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Tracie Williams’ “Feed the Flame”

Posted by on June 9, 2017 | Photographer Interviews

This documentary series by photographer Tracie Williams was almost lost to the world. After living with and photographing the Dakota Access Pipeline protestors for three weeks, her camera, audio recorder, memory cards and cell phone were confiscated during the eviction of the Oceti Oyate Camp on February 23, 2017. Williams says that just hours before her flight back to New York, where she is based, her gear was returned to her with the help of “a couple of lawyers, several advocacy groups and a local senator.”

Williams calls the protests an “unprecedented moment in history,” as it united the Great Sioux Nation for the first time in more than 140 years, along with more than 200 other tribes and thousands of allies who traveled to North Dakota to protect the water supply. “Although the physical encampment has been forcibly removed and the Sacred Fire extinguished, a spiritual fire has been lit among many,” she writes. “As the resistance grows, the fight continues for indigenous, environmental, and humanitarian justice against the expansion of corporate greed.”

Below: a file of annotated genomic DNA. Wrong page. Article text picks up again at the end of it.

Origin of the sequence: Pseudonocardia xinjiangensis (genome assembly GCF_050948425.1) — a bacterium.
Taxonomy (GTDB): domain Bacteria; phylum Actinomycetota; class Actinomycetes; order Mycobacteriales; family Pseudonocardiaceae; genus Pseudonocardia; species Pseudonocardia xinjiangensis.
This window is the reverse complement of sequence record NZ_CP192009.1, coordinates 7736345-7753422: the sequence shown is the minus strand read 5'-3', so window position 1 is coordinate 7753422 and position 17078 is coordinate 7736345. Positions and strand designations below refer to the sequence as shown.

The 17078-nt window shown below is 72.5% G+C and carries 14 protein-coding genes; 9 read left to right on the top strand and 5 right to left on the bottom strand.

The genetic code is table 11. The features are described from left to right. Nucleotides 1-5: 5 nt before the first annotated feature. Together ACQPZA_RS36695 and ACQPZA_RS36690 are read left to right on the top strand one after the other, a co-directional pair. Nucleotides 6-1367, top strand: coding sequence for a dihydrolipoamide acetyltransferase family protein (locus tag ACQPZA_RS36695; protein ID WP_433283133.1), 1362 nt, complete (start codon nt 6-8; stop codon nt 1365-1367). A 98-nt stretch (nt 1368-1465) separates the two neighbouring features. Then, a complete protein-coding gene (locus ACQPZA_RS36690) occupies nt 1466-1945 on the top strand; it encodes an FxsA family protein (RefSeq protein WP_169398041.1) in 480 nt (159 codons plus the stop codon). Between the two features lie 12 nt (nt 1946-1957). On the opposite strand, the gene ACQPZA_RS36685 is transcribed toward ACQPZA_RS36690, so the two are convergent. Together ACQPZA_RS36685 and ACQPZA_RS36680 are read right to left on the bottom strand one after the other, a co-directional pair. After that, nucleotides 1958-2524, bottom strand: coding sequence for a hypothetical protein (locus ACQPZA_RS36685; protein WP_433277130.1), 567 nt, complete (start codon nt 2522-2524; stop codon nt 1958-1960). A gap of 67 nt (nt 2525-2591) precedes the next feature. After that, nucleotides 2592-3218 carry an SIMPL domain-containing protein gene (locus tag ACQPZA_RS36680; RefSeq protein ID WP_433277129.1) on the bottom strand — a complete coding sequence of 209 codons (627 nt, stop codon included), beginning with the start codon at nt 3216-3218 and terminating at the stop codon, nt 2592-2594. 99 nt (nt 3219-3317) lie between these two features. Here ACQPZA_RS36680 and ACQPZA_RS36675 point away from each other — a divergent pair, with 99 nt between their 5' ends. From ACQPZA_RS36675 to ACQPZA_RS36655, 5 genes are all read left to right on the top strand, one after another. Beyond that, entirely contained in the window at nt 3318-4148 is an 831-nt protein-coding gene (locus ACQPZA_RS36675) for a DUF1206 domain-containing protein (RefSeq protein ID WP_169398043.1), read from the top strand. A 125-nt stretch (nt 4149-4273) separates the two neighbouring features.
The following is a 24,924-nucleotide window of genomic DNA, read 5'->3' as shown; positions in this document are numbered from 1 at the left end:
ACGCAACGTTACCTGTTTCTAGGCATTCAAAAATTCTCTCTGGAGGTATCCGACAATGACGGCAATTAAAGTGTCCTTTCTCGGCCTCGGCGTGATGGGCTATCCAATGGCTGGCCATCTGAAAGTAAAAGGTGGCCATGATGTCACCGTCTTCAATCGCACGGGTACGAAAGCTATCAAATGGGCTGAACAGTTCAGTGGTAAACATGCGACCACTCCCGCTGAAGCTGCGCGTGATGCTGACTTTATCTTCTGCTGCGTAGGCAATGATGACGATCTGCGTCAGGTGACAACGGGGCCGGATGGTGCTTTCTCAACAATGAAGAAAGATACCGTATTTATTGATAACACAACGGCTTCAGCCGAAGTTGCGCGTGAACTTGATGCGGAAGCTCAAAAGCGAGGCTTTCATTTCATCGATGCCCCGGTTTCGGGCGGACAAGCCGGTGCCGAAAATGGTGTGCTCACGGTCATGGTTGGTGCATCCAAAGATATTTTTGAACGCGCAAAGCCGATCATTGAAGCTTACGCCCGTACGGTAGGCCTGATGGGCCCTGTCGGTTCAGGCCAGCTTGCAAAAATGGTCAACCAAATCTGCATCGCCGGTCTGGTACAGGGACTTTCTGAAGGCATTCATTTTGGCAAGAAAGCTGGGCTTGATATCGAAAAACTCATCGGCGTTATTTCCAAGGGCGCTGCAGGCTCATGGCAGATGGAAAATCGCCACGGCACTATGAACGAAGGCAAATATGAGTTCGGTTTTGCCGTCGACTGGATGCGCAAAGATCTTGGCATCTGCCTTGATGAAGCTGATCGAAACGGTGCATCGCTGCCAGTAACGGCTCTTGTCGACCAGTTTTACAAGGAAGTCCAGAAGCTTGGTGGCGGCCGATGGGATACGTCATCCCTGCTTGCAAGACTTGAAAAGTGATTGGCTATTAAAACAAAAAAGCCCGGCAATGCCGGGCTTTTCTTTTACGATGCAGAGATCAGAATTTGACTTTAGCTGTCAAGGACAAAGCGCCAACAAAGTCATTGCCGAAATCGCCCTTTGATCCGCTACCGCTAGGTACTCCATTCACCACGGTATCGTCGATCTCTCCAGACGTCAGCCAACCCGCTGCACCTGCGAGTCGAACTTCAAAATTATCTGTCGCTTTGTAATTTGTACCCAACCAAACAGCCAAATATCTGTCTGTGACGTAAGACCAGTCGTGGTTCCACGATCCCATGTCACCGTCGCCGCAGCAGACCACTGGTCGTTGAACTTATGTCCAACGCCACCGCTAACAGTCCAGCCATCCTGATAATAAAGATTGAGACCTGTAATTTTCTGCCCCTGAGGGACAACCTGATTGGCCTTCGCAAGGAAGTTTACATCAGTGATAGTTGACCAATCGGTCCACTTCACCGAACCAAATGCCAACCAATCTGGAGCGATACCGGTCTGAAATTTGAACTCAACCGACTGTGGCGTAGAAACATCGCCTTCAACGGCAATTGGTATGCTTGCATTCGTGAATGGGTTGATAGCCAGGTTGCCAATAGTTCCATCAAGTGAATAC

See more from Williams at traciedwilliams.com.

All photos © Tracie Williams


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